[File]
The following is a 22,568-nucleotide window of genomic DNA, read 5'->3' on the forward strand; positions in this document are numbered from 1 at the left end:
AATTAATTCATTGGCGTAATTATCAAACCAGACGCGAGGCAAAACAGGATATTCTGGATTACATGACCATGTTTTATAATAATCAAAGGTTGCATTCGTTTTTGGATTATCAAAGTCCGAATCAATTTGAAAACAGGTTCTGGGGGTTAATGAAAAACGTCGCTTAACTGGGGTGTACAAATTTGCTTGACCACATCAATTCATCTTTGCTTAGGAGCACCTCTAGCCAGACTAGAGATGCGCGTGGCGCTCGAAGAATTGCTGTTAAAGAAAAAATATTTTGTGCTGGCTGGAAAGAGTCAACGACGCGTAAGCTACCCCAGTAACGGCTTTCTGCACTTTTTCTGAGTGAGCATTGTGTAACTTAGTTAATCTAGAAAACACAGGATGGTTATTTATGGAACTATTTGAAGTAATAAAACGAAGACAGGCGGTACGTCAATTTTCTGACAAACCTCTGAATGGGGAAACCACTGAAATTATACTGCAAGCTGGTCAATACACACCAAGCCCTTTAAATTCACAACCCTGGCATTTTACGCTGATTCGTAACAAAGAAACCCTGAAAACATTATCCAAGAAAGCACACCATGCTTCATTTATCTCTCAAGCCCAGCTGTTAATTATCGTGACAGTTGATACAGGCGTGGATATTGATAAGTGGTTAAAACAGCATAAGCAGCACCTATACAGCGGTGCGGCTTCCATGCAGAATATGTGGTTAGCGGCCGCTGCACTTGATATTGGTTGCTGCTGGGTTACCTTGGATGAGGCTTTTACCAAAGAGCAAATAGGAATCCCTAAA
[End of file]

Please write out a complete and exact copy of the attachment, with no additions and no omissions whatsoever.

The following is a 22,568-nucleotide window of genomic DNA, read 5'->3' on the forward strand; positions in this document are numbered from 1 at the left end:
AATTAATTCATTGGCGTAATTATCAAACCAGACGCGAGGCAAAACAGGATATTCTGGATTACATGACCATGTTTTATAATAATCAAAGGTTGCATTCGTTTTTGGATTATCAAAGTCCGAATCAATTTGAAAACAGGTTCTGGGGGTTAATGAAAAACGTCGCTTAACTGGGGTGTACAAATTTGCTTGACCACATCAATTCATCTTTGCTTAGGAGCACCTCTAGCCAGACTAGAGATGCGCGTGGCGCTCGAAGAATTGCTGTTAAAGAAAAAATATTTTGTGCTGGCTGGAAAGAGTCAACGACGCGTAAGCTACCCCAGTAACGGCTTTCTGCACTTTTTCTGAGTGAGCATTGTGTAACTTAGTTAATCTAGAAAACACAGGATGGTTATTTATGGAACTATTTGAAGTAATAAAACGAAGACAGGCGGTACGTCAATTTTCTGACAAACCTCTGAATGGGGAAACCACTGAAATTATACTGCAAGCTGGTCAATACACACCAAGCCCTTTAAATTCACAACCCTGGCATTTTACGCTGATTCGTAACAAAGAAACCCTGAAAACATTATCCAAGAAAGCACACCATGCTTCATTTATCTCTCAAGCCCAGCTGTTAATTATCGTGACAGTTGATACAGGCGTGGATATTGATAAGTGGTTAAAACAGCATAAGCAGCACCTATACAGCGGTGCGGCTTCCATGCAGAATATGTGGTTAGCGGCCGCTGCACTTGATATTGGTTGCTGCTGGGTTACCTTGGATGAGGCTTTTACCAAAGAGCAAATAGGAATCCCTAAA